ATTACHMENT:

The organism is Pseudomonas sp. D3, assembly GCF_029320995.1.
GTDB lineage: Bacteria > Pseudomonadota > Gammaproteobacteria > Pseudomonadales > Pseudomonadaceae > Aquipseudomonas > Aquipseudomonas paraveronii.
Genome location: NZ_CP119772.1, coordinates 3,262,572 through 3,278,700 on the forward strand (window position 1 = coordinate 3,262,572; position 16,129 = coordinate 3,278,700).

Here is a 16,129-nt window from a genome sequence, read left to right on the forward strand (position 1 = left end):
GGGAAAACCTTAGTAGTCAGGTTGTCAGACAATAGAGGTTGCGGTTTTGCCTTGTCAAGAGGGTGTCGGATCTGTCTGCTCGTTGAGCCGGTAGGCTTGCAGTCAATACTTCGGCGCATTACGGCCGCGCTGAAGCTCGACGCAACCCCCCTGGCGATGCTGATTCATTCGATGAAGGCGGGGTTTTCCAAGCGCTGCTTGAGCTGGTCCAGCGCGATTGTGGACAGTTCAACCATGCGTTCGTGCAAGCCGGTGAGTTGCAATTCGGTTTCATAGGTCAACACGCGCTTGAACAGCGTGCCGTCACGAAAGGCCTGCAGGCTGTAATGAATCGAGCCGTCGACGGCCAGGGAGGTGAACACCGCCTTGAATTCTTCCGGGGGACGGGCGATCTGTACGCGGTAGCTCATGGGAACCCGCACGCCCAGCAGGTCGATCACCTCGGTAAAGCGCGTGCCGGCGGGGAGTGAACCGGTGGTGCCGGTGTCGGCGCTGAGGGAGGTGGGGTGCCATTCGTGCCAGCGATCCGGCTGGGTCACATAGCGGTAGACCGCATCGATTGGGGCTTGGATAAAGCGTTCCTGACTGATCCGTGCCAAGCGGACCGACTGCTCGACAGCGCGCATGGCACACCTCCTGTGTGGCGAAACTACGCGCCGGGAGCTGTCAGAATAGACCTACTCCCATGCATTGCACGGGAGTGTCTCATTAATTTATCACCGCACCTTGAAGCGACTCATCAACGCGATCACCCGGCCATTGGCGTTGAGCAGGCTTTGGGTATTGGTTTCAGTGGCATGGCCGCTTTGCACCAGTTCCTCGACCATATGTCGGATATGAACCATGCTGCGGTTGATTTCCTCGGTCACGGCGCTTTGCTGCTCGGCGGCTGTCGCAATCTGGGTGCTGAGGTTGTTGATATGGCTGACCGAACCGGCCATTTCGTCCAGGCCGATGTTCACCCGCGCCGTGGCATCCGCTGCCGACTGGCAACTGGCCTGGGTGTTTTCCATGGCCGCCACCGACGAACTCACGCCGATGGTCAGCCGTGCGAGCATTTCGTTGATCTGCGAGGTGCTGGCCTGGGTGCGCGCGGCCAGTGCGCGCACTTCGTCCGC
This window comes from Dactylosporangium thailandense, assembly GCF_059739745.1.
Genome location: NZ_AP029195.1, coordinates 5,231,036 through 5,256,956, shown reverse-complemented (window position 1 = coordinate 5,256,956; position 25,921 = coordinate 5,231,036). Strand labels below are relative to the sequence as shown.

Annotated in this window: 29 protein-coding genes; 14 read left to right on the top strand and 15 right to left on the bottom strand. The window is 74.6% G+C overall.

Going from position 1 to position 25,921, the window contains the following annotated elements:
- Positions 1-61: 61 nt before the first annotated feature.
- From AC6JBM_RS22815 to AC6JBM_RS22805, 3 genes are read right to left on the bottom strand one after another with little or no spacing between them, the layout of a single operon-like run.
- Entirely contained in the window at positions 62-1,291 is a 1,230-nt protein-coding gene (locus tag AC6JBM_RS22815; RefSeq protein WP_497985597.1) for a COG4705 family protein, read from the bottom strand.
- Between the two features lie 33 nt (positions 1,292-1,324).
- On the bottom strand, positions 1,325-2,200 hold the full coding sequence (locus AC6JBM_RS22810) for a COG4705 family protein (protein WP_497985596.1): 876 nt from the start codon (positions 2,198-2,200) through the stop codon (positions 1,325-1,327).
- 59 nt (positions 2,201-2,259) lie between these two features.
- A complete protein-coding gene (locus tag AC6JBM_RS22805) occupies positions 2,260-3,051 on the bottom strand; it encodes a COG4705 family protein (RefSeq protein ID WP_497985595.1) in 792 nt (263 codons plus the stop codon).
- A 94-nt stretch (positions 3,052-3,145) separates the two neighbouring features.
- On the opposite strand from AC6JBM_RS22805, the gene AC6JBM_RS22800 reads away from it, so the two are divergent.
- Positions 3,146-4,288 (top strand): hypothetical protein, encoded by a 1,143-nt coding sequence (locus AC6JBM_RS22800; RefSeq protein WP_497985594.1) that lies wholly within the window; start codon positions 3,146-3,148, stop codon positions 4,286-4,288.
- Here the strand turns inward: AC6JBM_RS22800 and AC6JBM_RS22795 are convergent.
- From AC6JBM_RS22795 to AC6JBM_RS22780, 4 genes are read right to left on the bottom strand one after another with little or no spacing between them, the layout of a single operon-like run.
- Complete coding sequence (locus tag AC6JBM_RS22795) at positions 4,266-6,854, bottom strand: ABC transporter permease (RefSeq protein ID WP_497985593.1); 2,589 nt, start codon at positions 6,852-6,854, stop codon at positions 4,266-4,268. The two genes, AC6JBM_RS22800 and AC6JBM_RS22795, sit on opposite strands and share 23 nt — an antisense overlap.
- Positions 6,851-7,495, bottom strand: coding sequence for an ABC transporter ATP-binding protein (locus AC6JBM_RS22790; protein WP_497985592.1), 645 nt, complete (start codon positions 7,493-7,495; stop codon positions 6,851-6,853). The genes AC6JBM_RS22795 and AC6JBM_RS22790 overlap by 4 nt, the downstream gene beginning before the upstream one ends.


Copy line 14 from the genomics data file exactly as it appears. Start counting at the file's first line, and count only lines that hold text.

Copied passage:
- On the bottom strand, positions 1,325-2,200 hold the full coding sequence (locus AC6JBM_RS22810) for a COG4705 family protein (protein WP_497985596.1): 876 nt from the start codon (positions 2,198-2,200) through the stop codon (positions 1,325-1,327).